I went to the 2007 Czech Easter 3-Day in an area 100 km NW of Prague as an alternative to the usual JK in Britain. First I had to navigate in a hire car from the airport in the dark! All went well until I arrived in on the outskirts of Ceska Lipa, where I was staying. The map on the internet didn’t cover the whole area and I ended up in the town square, not knowing where to go. Seeing café lights on the far side, I drove across and went in. The bar girl knew where my pension was, but couldn’t direct me because of one way streets and my imperfect map. As I picked up my glass two policemen walked in and came straight up to me and took me outside - I had driven the wrong way around the square (I had checked for signs but couldn’t find any). After a lot of explanations in broken German and English, and showing of documents, they escorted me to the pension, round several twists and turns. I then walked back to the café- it was only about 200m away, around the corner - and the bar girl handed me my drink! It was 1 a.m. I later learned there is a zero alcohol limit! What a good start!
All three days orienteering were within a half hour drive. The terrain on the first day had lots of steep sandstone ridges and rocky passages. Days 2 and 3 were in another area on different parts of the same map: undulating mixed forest with a lot of marshes and not much white (runnable) forest. There was a chasing start on the last day. It was very good orienteering: runnable forest with sandstone pillars. Water and basins -in lieu of showers - were supplied. There were the usual equipment and food stalls and trestle tables and benches. The organisers arranged the pension (€8 per day) and gave me a car hire contact. I paid for everything on arrival. I would thoroughly recommend this event. The 2008 event - Sandstone Easter 2008 - is in the same region.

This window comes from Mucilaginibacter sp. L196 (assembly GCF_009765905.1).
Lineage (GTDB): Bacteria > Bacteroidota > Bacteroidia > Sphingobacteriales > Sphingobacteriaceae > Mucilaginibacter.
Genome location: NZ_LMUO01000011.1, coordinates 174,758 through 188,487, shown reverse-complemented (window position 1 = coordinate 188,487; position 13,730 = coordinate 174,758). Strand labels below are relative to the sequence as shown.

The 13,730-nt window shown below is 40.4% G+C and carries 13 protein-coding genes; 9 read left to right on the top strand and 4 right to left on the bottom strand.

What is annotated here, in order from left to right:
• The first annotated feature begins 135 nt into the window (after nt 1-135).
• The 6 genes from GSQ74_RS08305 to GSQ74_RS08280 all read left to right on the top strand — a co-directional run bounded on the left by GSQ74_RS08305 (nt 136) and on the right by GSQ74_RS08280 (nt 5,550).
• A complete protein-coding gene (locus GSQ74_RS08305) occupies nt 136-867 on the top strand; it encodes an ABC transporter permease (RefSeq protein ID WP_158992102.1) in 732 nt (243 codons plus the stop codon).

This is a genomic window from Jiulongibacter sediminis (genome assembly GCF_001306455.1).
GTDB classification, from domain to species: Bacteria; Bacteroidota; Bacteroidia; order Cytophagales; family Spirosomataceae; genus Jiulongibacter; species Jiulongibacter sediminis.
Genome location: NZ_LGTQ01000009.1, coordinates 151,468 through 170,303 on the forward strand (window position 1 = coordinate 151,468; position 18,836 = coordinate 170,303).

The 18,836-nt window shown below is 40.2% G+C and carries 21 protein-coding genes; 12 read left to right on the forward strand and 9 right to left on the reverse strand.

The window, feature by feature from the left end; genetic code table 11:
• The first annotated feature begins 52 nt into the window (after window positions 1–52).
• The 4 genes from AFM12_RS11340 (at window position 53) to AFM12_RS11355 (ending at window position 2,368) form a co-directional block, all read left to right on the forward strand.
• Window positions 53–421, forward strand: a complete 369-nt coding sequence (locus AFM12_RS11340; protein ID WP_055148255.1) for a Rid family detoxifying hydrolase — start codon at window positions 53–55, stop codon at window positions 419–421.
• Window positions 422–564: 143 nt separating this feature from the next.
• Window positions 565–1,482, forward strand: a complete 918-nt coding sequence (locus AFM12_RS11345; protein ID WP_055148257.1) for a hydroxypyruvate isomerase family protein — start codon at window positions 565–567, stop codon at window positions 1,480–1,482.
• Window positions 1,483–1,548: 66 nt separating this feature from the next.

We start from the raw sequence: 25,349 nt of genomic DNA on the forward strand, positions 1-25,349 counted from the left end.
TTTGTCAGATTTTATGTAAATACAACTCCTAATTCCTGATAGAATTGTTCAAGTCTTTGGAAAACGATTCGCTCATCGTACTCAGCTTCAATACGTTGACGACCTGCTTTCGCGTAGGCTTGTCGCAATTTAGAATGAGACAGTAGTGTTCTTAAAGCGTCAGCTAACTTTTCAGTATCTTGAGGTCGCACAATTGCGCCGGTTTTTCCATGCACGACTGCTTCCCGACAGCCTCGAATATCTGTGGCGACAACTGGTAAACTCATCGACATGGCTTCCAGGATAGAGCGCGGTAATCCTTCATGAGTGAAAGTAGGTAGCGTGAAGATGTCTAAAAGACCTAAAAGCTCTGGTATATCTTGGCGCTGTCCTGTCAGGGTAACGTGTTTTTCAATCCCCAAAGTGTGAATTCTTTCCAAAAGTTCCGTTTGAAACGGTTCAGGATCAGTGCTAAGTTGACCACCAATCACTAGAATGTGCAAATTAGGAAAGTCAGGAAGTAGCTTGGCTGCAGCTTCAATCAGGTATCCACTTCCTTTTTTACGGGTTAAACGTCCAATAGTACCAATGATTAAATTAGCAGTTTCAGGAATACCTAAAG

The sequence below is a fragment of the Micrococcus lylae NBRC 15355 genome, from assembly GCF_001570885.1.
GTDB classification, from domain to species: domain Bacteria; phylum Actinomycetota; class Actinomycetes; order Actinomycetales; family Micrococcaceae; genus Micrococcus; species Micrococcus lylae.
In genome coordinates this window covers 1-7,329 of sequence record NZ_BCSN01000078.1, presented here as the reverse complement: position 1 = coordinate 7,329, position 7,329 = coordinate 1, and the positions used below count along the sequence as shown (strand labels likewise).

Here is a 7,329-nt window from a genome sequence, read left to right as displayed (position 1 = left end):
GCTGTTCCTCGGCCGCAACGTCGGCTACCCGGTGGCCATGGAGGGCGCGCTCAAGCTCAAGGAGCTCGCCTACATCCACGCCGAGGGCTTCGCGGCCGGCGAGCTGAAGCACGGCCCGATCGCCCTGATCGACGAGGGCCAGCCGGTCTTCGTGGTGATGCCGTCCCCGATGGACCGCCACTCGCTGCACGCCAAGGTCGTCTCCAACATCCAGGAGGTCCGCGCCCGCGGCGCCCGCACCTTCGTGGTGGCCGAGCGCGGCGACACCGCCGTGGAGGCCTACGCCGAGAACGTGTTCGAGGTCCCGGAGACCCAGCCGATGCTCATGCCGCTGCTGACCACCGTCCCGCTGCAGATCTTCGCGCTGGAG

In August I went to the Hungaria Kupa (Hungarian Cup), encouraged to go by a Hungarian W55 and her English husband whom I had met at Easter. This is the largest event on the Hungarian calendar. It was very well organised and there were lots of extra activities. The event centre was at Orfu, a half hour’s drive from Pecs, a beautiful town near the Croatian border in the south of Hungary.. Bus transport was provided each day. It was a 5 day event with all days to count.
Days 1 and 2 were in adjacent areas. The forest was very runnable, with ‘negative’ relief – no hills but a non-stop series of circular deep depressions (dolinas) and lots of pits (not unlike Slovenia). Unfortunately I was not there for Day 1. On Day 2 I went very cautiously for the first 4 controls, then plunged in and found I could navigate OK, concentrating on the large depressions. I finished 8th out of about 20.
In the afternoon there was a mountain bike O- event and in the evening back at the lake the Micro Sprint was held: there were several heats with 10 in each in a mass start. 15cm x 15cm controls were used. There were also false ones. Map scale was 1:750. Courses were very short, finish times about 2 mins. It was very exciting to watch - especially seeing confused orienteers running in and out of changing cubicle area with lots of narrow corridors! The finals were held about an hour later. Neil Dobbs was the only other Irish orienteer in Hungary - he ran very creditably.